Tasman Street Wall

Tasman Street, Mt Cook, WELLINGTON

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The Tasman Street Wall is an important physical reminder of the long occupation and use of Mt Cook. Constructed of bricks made by prisoners on Mt Cook itself, the wall is the oldest structure still standing within the former Mt Cook Reserve. Mt Cook was originally Pukeahu, a pa occupied intermittently by Maori. In 1843 troops were brought in to protect Wellington from potentially hostile Maori and occupied the hill, the beginning of a long military association with the area. The hill was later occupied by barracks, a magazine and a prison. In 1843, barracks were built to accommodate Imperial troops assigned to protect Wellington during the New Zealand Wars. After the troops left in 1865 the barracks housed immigrants. In 1879 the building was demolished, more levelling took place and a huge gaol was built by prisoners from the nearby Terrace Gaol. Only one wing of six planned was built (c.1882) and the prison finally closed by 1900. The building was taken over by the Army for use as barracks and it was not until 1930 that it was finally demolished to make way for the National War Memorial and Dominion Museum. The oldest part of the wall dates from at least 1891, and perhaps earlier. Built by prisoners who made the bricks on site at Mt Cook, the first section of wall built was at the northern end. It was extended further north to meet the Mt Cook Police Station in 1893/94 and after a period of work in 1896 the last section was built some time after 1897 and completed by 1899. The wall has been altered in places, particularly by the addition of two stairs, at least one of which was built to give access to air raid shelters constructed in 1942. A sub-station was built in the wall in 1965 and courses of brick were added to the southern end of the wall during the 1940s. The wall is a gravity wall i.e. it uses its sheer bulk to retain the earth behind. This approach is enhanced by the rake (or tilt) of the wall, which acts like a buttress. The construction is English bond - alternating courses of headers and stretchers. The wall is interrupted in three places; by two stairs and a sub-station. The wall is at its highest at the northern end, where the land rises above the former police station. It is at its lowest at the southern end, where the wall retains two tennis courts. Brick walls of the age of the Tasman Street Wall are very rare in Wellington and there is almost certainly nothing of this size in the city. It is likely to be rare nationally. While the wall is a relatively prosaic structure, it is the oldest construction of any type left on Mt Cook Reserve. Its brick construction links it directly to the penal history of the area, to the prisoners who made the bricks and built the wall, and the general era of brickmaking that so characterised this part of Wellington. It is an important historic structure of regional significance.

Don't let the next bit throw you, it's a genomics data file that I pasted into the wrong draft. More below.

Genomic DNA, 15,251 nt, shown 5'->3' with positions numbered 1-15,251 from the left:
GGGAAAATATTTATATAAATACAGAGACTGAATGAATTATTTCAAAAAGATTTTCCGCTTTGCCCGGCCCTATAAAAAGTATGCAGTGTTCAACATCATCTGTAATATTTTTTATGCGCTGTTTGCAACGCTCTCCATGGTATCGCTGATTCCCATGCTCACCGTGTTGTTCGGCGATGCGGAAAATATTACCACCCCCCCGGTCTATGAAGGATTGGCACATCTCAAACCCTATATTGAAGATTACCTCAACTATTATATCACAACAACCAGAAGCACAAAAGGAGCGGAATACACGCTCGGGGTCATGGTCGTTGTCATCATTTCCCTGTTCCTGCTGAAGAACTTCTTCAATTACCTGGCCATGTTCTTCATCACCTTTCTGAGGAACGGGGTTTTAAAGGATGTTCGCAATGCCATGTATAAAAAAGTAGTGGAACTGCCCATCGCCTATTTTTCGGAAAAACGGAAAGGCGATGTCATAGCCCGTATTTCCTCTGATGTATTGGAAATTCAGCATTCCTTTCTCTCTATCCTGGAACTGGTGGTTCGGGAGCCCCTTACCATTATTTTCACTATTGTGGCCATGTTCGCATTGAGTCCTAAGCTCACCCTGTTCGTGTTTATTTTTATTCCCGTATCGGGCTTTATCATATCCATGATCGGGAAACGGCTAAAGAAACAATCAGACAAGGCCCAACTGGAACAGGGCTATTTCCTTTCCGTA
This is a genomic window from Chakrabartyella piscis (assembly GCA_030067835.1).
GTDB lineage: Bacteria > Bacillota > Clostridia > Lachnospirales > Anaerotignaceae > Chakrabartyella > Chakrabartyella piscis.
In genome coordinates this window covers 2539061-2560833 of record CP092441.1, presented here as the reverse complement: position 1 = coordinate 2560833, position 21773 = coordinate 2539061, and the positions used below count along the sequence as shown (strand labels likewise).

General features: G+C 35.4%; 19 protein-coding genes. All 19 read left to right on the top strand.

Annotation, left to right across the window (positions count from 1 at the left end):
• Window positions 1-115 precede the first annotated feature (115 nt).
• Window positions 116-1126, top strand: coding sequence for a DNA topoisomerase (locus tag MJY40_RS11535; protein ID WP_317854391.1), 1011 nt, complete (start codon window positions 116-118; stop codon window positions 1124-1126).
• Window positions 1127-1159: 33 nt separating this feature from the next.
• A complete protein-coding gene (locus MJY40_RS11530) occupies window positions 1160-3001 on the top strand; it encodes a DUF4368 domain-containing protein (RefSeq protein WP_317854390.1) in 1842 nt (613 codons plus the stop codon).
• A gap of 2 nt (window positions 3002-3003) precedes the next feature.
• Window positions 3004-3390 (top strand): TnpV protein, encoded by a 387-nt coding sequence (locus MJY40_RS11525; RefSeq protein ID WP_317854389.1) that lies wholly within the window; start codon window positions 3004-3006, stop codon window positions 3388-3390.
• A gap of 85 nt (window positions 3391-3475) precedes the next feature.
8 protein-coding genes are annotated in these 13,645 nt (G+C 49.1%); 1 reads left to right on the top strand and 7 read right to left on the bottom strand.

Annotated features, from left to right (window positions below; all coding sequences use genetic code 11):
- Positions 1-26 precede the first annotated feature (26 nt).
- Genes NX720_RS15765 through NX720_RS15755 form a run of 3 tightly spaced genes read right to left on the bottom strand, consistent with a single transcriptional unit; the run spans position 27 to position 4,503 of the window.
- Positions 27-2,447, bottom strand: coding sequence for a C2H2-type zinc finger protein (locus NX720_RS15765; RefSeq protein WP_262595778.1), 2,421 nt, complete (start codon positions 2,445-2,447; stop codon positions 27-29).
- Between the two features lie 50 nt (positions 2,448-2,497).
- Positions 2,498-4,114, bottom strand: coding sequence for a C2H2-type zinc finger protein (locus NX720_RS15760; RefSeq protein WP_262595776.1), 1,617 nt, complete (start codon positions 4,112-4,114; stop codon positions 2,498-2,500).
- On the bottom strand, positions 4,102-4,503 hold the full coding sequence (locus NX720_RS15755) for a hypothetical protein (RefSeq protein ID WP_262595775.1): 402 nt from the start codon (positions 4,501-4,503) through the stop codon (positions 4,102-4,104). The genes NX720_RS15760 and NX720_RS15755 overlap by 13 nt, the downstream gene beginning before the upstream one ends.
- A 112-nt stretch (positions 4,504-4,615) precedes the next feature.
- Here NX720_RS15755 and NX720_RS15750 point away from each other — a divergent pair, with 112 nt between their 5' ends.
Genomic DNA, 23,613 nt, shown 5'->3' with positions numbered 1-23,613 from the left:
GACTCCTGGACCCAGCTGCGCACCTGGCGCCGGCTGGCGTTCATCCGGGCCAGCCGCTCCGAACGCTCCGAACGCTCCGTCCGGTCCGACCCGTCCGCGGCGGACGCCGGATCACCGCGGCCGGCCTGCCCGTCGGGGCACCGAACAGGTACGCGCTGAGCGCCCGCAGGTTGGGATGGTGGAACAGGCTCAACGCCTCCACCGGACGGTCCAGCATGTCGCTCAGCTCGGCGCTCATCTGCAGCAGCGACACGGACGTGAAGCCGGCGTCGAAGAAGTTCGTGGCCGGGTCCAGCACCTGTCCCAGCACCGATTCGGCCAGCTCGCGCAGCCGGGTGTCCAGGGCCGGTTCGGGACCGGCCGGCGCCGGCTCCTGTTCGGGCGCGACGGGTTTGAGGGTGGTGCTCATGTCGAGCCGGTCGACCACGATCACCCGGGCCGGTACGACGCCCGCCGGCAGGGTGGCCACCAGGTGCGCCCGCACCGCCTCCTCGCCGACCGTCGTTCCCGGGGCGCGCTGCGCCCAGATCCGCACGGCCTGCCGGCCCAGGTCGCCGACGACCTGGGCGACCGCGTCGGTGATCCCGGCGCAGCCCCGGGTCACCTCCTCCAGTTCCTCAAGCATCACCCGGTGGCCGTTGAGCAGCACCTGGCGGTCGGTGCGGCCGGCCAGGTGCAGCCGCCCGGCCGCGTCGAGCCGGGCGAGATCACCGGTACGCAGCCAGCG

Tasman Street Wall | Michael Kelly | 01/10/2007 | NZ Historic Places Trust
A c.1891 weephole, surrounded by arrowed bricks. Note the unusual stretch of upright headers to the left of the weephole. | Michael Kelly | 01/10/2007 | NZ Historic Places Trust
Tasman Street Wall | NZ Historic Places Trust



List Entry Information


Detailed List Entry



List Entry Status

Historic Place Category 2


Able to Visit

List Number


Date Entered

6th June 2008

Date of Effect

6th June 2008

City/District Council

Wellington City


Wellington Region

Extent of List Entry

Registration includes part of the land described in WN54C/503, WN54D/136, WN6C/802 and New Zealand Gazette 1994, p.2705 and the structure known as Tasman Street Wall. Registration excludes the substation building but includes the surrounding brickwork (Refer to Extent of Registration Map in Appendix 1 of the registration report for further information).

Legal description

Lot 2 DP 87064 (RTs WN54C/503, WN54D/136), Sec 1253 Town of Wellington (RT WN6C/802), Sec 1 SO 36519 (New Zealand Gazette 1994, p.2705), Wellington Land District.

Location Description

West side of Tasman Street between 60 Tasman Street (Massey University carpark) and the former Mt Cook Police Station, corner Buckle Street and Tasman Street

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